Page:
We were able to pull the spark plugs and turn the engine over with the starter to ensure we had oil pressure and that the fuel system was primed. After that, we rolled the car out, put the plugs back in, and it fired right up!

This is right after it fired. Dad is checking the timing, and George is still in position to run the gas pedal if needed. He was careful to knock the car out of gear immediately after it fired because the starter uses a chain and sprocket setup that isn't real tolerant of high speed.



Dad has the knack for setting the timing using a mag buzzer without the engine running, but we always double check with a timing light. As usual, he didn't have to move the mag.

Here they're working on the idle. We generally like the engine to idle around 1000-1200 RPM. We may wind up tweaking how the butterflies are set just a tiny bit to make it idle a little smoother, but that will wait until after we go to the track the first time.



The body is completely off in these pictures to allow us to spot any leaks easily.

I was pretty confident the engine would fire and run without issue, since it was tuned up on the dyno. The big question mark in my mind was whether all the fluids would stay in their respective correct places. There is a bunch of plumbing and pieces that I made to contain them. I am happy to report that I only had one small weeper of a leak at the fuel shutoff that I was able to fix by torquing that fitting a little more. Aside from that, all systems appear to be liquid-tight for the time being.

Now onto a few little things that need to be finished up, and actually setting the car up before we can hit the track!

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  #294  
Old 09-08-2015, 11:30 AM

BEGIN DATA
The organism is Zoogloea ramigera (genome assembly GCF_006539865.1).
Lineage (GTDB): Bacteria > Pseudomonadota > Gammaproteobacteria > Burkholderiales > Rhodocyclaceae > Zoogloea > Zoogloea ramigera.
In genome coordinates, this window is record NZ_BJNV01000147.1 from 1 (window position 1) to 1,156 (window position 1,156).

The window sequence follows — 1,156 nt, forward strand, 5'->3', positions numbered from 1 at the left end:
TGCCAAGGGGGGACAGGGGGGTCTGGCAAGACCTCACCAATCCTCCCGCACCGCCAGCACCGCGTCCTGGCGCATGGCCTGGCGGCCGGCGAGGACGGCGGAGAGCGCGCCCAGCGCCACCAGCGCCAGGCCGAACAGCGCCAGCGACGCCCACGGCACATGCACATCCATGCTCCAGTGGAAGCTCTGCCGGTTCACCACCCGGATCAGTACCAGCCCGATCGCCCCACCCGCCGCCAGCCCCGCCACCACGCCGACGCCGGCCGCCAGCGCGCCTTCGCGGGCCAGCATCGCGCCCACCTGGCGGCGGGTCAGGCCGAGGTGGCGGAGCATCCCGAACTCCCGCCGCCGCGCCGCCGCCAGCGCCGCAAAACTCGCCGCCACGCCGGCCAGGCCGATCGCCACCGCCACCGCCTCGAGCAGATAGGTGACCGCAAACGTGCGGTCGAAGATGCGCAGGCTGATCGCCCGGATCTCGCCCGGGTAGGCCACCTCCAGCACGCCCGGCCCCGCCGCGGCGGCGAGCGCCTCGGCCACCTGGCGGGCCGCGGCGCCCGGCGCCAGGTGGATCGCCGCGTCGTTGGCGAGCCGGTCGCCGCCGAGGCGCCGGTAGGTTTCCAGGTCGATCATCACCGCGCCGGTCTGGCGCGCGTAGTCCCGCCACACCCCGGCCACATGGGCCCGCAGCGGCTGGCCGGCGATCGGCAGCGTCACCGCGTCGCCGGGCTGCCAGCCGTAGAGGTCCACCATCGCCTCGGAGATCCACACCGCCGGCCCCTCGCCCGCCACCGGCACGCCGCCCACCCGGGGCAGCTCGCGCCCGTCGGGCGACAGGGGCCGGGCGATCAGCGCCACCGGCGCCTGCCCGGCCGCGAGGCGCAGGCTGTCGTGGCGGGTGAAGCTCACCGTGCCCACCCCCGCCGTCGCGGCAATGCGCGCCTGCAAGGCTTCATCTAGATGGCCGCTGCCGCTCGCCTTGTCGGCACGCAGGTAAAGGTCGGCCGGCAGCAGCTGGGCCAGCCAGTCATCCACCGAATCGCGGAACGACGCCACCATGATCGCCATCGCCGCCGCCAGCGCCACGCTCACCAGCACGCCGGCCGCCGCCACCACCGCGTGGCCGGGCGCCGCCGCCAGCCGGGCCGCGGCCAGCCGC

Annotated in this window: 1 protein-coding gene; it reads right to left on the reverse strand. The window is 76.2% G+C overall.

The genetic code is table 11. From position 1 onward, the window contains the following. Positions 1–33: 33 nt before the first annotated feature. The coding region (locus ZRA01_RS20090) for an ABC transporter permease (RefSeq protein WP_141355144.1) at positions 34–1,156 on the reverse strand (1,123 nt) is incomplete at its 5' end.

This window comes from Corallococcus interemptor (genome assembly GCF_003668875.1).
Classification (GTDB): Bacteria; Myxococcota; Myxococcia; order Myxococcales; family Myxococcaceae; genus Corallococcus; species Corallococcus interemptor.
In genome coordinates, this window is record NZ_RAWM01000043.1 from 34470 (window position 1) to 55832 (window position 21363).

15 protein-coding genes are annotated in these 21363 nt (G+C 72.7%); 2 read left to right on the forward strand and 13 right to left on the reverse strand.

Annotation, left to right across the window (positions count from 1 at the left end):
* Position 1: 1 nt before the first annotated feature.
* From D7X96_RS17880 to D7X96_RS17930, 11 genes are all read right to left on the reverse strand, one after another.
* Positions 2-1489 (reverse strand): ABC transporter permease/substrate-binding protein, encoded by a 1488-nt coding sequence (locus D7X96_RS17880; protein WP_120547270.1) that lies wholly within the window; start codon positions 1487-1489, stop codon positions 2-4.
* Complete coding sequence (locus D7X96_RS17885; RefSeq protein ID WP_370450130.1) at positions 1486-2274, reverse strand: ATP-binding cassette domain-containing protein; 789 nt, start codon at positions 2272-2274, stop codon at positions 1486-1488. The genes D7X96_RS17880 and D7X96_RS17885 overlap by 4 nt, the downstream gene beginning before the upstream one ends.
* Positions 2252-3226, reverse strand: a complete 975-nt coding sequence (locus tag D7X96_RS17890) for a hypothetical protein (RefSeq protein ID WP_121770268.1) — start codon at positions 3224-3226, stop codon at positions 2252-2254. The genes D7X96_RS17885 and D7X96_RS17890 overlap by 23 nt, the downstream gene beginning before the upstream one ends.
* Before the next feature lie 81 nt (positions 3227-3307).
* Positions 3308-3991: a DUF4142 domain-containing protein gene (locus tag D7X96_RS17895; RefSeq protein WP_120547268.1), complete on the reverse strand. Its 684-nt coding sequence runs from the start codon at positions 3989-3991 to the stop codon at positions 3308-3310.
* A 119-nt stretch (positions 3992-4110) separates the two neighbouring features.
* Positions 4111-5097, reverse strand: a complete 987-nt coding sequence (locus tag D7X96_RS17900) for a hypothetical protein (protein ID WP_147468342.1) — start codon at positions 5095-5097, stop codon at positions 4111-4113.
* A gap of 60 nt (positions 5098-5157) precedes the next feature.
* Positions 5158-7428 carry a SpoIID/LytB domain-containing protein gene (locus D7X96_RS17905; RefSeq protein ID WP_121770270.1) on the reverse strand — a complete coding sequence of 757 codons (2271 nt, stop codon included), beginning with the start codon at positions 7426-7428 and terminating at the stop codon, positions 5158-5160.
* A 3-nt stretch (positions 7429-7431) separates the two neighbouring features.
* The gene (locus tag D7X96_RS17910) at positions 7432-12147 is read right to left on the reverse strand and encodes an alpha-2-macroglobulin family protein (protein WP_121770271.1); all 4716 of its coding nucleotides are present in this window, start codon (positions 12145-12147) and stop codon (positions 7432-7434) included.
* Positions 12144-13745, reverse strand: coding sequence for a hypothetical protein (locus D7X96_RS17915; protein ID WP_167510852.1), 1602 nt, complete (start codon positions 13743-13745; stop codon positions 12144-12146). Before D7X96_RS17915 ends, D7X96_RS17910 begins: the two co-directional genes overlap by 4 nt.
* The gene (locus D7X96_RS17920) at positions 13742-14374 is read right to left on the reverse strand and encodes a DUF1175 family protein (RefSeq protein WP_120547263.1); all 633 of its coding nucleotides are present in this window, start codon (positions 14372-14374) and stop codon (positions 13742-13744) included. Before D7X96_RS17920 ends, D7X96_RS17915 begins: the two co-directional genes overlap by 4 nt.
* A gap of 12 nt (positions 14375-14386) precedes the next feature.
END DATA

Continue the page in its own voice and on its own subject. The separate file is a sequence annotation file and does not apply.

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CONGRATULATIONS!
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  #295  
Old 09-08-2015, 11:36 AM
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Congrats on the first fire! I can't wait to see video and listen to the song that engine makes. Big step forward!

Jaysin
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  #296  
Old 09-08-2015, 12:22 PM
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Totally Kool!

E
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  #297  
Old 09-10-2015, 03:21 PM
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A short video of Dad and George working on the idle:

https://www.youtube.com/watch?v=9I2JrSrF15c

Sort of gives you an idea of what it sounds like...
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  #298  
Old 09-10-2015, 03:47 PM
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Yeah the vid is set to private, so I can't watch
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  #299  
Old 09-10-2015, 04:07 PM
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OK, I think I fixed it. I'm new to YouTube and didn't realize you had to set that.
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  #300  
Old 09-10-2015, 04:16 PM
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You fixed it. Sounds like it's purring real nice. When's your first race?